Japanese cryptocoin exchange robbed of $100,000,000

Security

Another week, another cryptocurrency catastrophe.

Last week’s story was about Chinese cryptocoin smart contract company Poly Networks, which was robbed of about $600 million’s worth of various cryptocurrencies.

That heist has turned into an ongoing saga in which, mirabile dictu, the hacker ultimately seems to have agreed to return as much of the stolen cryptocurrency as he can.

In a bizarre stream of messages transmitted as “additional data” in zero-value transactions on the Ethereum blockchain, the thief claimed, ALL IN CAPS, to have acted out of altruism.

The hacker, now dubbed Mr. White Hat in an act of obeisance by Poly Networks, suggested that he’d taken the money for safe keeping before disclosing the bug, so that no one else could exploit it in the meantime.

(The implication was that the coders who would be working to fix the bug – who would inevitably need to know how the bug could be exploited in order to repair it properly – might themselves be rogues, and therefore needed protecting from their own baser instincts by a nobler form of cybercriminality.)

The money hasn’t all been recovered yet – that is expected to take a few days more – but Poly Networks seems confident [2021-08-20T15:00Z] that it will get back most of it in the end.

The company has also said that it will dig into its own pockets “to compensate for any slippage loss and fees that are incurred.”

Amusingly, if not amazingly, Poly Networks has “rewarded” Mr. Hat with 160 Ethereum coins (about $525,000 at today’s price), and offered him a role as Chief Security Advisor.

In one of the company’s own blockchain messages back to Hat, Poly Networks went so far as to invite him to be a co-approver of any future upgrades to the system.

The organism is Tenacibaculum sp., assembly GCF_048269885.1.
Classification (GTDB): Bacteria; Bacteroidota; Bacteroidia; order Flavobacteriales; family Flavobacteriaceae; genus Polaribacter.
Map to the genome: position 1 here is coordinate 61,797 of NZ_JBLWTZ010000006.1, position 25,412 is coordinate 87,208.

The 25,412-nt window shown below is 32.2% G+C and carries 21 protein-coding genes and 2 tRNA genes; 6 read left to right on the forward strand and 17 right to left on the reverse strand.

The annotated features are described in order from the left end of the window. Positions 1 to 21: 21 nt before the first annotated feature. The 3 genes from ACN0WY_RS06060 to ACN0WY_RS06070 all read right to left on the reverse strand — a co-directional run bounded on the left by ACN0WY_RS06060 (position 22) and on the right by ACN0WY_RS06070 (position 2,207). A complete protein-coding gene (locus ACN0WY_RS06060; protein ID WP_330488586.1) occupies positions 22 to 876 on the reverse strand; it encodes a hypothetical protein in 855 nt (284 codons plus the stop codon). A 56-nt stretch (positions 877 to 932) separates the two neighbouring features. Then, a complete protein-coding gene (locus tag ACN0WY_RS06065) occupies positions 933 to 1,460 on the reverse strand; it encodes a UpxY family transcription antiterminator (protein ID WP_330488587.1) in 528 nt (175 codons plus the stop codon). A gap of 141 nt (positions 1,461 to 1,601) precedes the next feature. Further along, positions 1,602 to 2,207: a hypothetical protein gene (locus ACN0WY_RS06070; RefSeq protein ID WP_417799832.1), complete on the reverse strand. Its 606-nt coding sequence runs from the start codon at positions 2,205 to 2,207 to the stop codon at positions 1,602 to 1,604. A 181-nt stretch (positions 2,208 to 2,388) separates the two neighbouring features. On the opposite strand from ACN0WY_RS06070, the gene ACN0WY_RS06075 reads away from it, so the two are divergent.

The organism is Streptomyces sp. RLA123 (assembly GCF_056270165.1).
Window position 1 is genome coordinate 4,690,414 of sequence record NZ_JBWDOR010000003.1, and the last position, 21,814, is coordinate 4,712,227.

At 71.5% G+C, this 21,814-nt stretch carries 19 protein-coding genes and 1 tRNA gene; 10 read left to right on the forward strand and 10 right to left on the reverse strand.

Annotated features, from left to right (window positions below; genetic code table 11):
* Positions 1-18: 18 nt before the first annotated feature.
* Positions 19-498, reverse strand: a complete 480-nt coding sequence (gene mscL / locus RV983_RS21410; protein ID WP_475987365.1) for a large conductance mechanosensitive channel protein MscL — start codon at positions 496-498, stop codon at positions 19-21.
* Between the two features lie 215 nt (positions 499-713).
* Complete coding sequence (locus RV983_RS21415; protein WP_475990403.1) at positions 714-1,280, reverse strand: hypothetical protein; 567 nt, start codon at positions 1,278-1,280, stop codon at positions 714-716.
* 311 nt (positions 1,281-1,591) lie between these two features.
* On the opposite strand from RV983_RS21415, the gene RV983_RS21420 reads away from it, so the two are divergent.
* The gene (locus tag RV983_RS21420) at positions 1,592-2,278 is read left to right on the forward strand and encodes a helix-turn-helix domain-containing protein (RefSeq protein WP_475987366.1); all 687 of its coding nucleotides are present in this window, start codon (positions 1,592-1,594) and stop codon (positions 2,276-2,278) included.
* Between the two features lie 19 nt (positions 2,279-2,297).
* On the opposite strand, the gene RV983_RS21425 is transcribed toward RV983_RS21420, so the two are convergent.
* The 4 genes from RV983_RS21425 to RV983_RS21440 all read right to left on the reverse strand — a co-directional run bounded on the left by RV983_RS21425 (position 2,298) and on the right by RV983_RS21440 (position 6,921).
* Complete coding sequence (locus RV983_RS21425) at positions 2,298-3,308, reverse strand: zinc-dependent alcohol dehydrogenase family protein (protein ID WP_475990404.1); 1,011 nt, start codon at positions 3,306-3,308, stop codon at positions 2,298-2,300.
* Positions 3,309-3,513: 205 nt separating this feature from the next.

That might seem like an alarming amount of control to offer to someone who once ran off with all your funds and deliberately shut down your whole network for two weeks, even if they decided to give back most of the money in the end:

We decided to use [a] multi-signature of relay chain validators to authorize upgrades. We also hope to invite you to participate in the future development of the Poly Network. If you want, your address […] can be one of the validators.

Hat, for his part, has been on the receiving end of numerous blockchain spam messages of his own, with a mixture of admirers, detractors and opportunists letting him know how they feel and what they expect from him.

YOU SAID YOU WILL GIVE ME A PERSONAL GIFT. I WOULD LIKE 32 ETH, insisted one commenter, who claimed to know the name of the company where Hat used to work and threatened to reveal the details.

Another noted, contrarily eschewing Hat’s ALL CAPS style and letter spacing, that Nowitseems­thatmoneyis­stillveryimportant.­Stillsupportyou!

Truth, as the truism goes, can sometimes be stranger than fiction.

Roguery redux

This week, sadly, it was the turn of cryptocoin trading platform Liquid to get hit by hackers.

The company bravely still has a cryptocurrency exchange rate ticker scrolling across the top of its website, but underneath that is a worrying notice saying simply:

All crypto deposits are currently suspended. Please do not transfer crypto to your Liquid wallet address until further notice.

The More information link on the main page leads to an even more chilling note that apparently confirms the scale of the problem:

Important Notice: We are sorry to announce that #LiquidGlobal warm wallets were compromised, we are moving assets into the cold wallet.

We are currently investigating and will provide regular updates. In the meantime deposits and withdrawals will be suspended.

Hot versus cold

A “hot wallet” (the word warm above rather understates the immediacy and risk involved, but may just be a detail of translation rather than a misguided attempt at euphemism), as the name suggests, is one that is primed for access at any time.

Loosely speaking, a hot wallet is a file of cryptocurrency assets that is directly available for online trading, with any necessary cryptographic passwords and private keys shared with the online trading platform you’re using.